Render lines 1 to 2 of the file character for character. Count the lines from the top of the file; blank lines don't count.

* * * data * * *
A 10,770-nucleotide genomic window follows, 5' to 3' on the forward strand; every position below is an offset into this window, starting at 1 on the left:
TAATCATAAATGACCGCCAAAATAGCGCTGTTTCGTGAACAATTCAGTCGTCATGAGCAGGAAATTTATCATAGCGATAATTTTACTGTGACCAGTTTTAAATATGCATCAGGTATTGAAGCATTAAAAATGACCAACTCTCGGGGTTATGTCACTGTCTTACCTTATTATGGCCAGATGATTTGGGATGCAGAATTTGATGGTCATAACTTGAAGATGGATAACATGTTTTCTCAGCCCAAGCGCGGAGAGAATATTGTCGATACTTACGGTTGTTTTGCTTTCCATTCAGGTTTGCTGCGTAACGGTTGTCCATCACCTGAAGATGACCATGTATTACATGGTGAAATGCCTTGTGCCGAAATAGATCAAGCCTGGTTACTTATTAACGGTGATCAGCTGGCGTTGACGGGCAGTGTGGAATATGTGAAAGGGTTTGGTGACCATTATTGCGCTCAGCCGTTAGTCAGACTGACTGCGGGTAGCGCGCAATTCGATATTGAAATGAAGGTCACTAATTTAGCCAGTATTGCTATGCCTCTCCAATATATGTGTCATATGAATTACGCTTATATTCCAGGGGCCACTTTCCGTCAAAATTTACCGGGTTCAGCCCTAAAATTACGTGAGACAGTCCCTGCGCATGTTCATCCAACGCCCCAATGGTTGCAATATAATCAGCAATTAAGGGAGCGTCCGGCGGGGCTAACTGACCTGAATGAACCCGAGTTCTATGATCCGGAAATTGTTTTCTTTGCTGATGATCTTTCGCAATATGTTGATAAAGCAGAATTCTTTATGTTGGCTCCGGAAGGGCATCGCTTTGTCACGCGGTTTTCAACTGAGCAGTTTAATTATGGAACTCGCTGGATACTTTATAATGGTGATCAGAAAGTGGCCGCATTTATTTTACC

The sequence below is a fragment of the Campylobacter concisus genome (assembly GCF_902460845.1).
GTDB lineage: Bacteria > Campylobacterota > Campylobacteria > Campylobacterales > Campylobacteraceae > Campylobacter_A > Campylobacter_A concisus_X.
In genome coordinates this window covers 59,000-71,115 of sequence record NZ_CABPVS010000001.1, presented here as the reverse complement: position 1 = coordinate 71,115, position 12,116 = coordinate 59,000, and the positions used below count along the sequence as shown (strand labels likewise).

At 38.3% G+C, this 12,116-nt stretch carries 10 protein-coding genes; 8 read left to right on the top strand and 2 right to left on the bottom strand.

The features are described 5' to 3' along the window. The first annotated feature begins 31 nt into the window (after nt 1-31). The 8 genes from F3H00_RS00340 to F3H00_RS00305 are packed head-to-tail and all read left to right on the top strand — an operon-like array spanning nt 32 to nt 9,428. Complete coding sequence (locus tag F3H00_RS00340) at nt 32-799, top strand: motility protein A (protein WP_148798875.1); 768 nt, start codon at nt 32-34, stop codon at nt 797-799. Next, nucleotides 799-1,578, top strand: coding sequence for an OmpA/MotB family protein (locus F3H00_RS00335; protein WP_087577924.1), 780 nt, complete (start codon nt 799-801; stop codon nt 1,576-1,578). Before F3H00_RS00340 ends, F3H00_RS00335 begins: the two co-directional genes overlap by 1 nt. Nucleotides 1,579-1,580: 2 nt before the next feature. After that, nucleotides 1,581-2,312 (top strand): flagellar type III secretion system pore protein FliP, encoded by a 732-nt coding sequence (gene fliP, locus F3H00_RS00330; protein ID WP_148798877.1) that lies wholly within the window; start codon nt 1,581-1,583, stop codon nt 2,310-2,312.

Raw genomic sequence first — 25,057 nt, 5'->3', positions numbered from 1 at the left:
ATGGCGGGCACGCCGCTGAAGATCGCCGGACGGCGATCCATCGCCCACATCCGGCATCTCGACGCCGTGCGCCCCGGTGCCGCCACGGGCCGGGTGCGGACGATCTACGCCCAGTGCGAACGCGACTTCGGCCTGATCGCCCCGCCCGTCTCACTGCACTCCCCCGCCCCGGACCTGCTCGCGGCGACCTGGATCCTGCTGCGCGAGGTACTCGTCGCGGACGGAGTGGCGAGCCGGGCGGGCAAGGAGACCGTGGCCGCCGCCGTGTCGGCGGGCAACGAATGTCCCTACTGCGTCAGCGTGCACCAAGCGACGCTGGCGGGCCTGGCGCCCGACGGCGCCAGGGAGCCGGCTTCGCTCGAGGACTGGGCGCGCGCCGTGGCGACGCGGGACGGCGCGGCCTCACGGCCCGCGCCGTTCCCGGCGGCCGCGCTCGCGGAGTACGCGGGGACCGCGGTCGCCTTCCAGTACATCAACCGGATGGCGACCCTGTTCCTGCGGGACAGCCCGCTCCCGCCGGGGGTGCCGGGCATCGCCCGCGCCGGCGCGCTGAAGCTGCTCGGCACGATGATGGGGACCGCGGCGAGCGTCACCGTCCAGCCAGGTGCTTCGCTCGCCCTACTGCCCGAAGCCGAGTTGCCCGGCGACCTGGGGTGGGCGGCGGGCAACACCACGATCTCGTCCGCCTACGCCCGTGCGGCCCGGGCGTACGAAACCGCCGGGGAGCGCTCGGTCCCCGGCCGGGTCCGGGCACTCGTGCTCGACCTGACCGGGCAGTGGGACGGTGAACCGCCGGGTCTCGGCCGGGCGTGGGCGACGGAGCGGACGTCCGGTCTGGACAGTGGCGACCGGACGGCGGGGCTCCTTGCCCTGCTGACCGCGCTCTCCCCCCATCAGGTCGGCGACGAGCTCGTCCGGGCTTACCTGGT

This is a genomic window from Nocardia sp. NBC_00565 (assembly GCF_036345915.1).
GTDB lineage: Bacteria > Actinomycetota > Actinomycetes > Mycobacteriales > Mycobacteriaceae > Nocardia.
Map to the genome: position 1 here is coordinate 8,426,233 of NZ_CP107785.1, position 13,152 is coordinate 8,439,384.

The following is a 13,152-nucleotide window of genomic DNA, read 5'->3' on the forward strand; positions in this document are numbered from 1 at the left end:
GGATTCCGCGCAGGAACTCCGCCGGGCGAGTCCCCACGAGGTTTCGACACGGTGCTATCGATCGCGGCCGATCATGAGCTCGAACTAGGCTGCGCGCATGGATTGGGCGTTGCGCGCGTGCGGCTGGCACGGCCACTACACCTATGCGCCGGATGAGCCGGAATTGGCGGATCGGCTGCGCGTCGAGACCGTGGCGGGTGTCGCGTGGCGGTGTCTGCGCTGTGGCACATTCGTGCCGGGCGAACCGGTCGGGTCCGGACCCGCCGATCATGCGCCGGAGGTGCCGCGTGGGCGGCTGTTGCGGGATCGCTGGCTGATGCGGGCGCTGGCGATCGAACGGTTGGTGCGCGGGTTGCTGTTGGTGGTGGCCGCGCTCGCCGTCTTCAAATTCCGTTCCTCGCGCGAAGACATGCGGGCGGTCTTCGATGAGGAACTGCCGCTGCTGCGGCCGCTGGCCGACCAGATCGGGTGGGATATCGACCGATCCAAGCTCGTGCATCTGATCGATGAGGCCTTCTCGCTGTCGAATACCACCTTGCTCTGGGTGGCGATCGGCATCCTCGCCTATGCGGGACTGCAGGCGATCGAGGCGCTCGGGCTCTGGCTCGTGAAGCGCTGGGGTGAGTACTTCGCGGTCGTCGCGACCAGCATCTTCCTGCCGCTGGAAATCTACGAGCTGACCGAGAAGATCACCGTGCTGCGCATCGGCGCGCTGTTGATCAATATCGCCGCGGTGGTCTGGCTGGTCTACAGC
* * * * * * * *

A 10,770-nucleotide genomic window follows, 5' to 3' on the forward strand; every position below is an offset into this window, starting at 1 on the left:
TAATCATAAATGACCGCCAAAATAGCGCTGTTTCGTGAACAATTCAGTCGTCATGAGCAGGAAATTTATCATAGCGATAATTTTACTGTGACCAGTTTTAAATATGCATCAGGTATTGAAGCATTAAAAATGACCAACTCTCGGGGTTATGTCACTGTCTTACCTTATTATGGCCAGATGATTTGGGATGCAGAATTTGATGGTCATAACTTGAAGATGGATAACATGTTTTCTCAGCCCAAGCGCGGAGAGAATATTGTCGATACTTACGGTTGTTTTGCTTTCCATTCAGGTTTGCTGCGTAACGGTTGTCCATCACCTGAAGATGACCATGTATTACATGGTGAAATGCCTTGTGCCGAAATAGATCAAGCCTGGTTACTTATTAACGGTGATCAGCTGGCGTTGACGGGCAGTGTGGAATATGTGAAAGGGTTTGGTGACCATTATTGCGCTCAGCCGTTAGTCAGACTGACTGCGGGTAGCGCGCAATTCGATATTGAAATGAAGGTCACTAATTTAGCCAGTATTGCTATGCCTCTCCAATATATGTGTCATATGAATTACGCTTATATTCCAGGGGCCACTTTCCGTCAAAATTTACCGGGTTCAGCCCTAAAATTACGTGAGACAGTCCCTGCGCATGTTCATCCAACGCCCCAATGGTTGCAATATAATCAGCAATTAAGGGAGCGTCCGGCGGGGCTAACTGACCTGAATGAACCCGAGTTCTATGATCCGGAAATTGTTTTCTTTGCTGATGATCTTTCGCAATATGTTGATAAAGCAGAATTCTTTATGTTGGCTCCGGAAGGGCATCGCTTTGTCACGCGGTTTTCAACTGAGCAGTTTAATTATGGAACTCGCTGGATACTTTATAATGGTGATCAGAAAGTGGCCGCATTTATTTTACC